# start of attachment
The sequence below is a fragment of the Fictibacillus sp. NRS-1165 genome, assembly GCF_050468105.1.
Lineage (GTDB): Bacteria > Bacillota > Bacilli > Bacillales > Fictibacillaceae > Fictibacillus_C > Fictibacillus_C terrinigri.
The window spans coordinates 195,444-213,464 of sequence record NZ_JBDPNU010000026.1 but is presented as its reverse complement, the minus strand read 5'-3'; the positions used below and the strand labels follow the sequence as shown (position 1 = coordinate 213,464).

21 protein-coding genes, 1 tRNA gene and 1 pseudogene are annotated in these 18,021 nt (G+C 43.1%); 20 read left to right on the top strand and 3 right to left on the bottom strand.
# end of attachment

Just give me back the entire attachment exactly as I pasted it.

The sequence below is a fragment of the Fictibacillus sp. NRS-1165 genome, assembly GCF_050468105.1.
Lineage (GTDB): Bacteria > Bacillota > Bacilli > Bacillales > Fictibacillaceae > Fictibacillus_C > Fictibacillus_C terrinigri.
The window spans coordinates 195,444-213,464 of sequence record NZ_JBDPNU010000026.1 but is presented as its reverse complement, the minus strand read 5'-3'; the positions used below and the strand labels follow the sequence as shown (position 1 = coordinate 213,464).

21 protein-coding genes, 1 tRNA gene and 1 pseudogene are annotated in these 18,021 nt (G+C 43.1%); 20 read left to right on the top strand and 3 right to left on the bottom strand.